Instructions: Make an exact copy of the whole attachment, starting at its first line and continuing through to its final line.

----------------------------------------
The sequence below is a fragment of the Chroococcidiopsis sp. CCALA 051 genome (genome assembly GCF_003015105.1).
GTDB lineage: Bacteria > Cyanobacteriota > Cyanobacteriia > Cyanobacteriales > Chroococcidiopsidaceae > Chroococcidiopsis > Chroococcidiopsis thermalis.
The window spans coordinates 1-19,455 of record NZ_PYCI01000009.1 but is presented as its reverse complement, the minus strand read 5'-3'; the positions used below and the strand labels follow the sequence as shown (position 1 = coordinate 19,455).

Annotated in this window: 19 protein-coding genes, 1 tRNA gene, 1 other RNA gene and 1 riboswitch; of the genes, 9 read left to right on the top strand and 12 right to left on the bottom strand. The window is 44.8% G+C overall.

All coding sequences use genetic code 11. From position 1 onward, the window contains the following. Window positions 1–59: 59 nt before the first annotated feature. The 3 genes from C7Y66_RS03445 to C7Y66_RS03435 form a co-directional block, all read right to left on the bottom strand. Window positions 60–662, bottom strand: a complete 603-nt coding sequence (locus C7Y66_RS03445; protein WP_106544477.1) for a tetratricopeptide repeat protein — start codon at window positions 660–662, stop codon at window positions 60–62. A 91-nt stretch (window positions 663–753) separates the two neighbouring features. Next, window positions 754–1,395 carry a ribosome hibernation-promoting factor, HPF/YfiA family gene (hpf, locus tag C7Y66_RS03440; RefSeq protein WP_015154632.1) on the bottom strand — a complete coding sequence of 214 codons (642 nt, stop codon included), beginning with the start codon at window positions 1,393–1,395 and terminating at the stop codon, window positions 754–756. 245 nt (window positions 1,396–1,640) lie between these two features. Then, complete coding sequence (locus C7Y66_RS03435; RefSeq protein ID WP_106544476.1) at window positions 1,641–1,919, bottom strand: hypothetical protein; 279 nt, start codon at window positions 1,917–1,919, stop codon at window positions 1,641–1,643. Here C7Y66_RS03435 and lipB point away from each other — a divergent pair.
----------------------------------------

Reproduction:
The sequence below is a fragment of the Chroococcidiopsis sp. CCALA 051 genome (genome assembly GCF_003015105.1).
GTDB lineage: Bacteria > Cyanobacteriota > Cyanobacteriia > Cyanobacteriales > Chroococcidiopsidaceae > Chroococcidiopsis > Chroococcidiopsis thermalis.
The window spans coordinates 1-19,455 of record NZ_PYCI01000009.1 but is presented as its reverse complement, the minus strand read 5'-3'; the positions used below and the strand labels follow the sequence as shown (position 1 = coordinate 19,455).

Annotated in this window: 19 protein-coding genes, 1 tRNA gene, 1 other RNA gene and 1 riboswitch; of the genes, 9 read left to right on the top strand and 12 right to left on the bottom strand. The window is 44.8% G+C overall.

All coding sequences use genetic code 11. From position 1 onward, the window contains the following. Window positions 1–59: 59 nt before the first annotated feature. The 3 genes from C7Y66_RS03445 to C7Y66_RS03435 form a co-directional block, all read right to left on the bottom strand. Window positions 60–662, bottom strand: a complete 603-nt coding sequence (locus C7Y66_RS03445; protein WP_106544477.1) for a tetratricopeptide repeat protein — start codon at window positions 660–662, stop codon at window positions 60–62. A 91-nt stretch (window positions 663–753) separates the two neighbouring features. Next, window positions 754–1,395 carry a ribosome hibernation-promoting factor, HPF/YfiA family gene (hpf, locus tag C7Y66_RS03440; RefSeq protein WP_015154632.1) on the bottom strand — a complete coding sequence of 214 codons (642 nt, stop codon included), beginning with the start codon at window positions 1,393–1,395 and terminating at the stop codon, window positions 754–756. 245 nt (window positions 1,396–1,640) lie between these two features. Then, complete coding sequence (locus C7Y66_RS03435; RefSeq protein ID WP_106544476.1) at window positions 1,641–1,919, bottom strand: hypothetical protein; 279 nt, start codon at window positions 1,917–1,919, stop codon at window positions 1,641–1,643. Here C7Y66_RS03435 and lipB point away from each other — a divergent pair.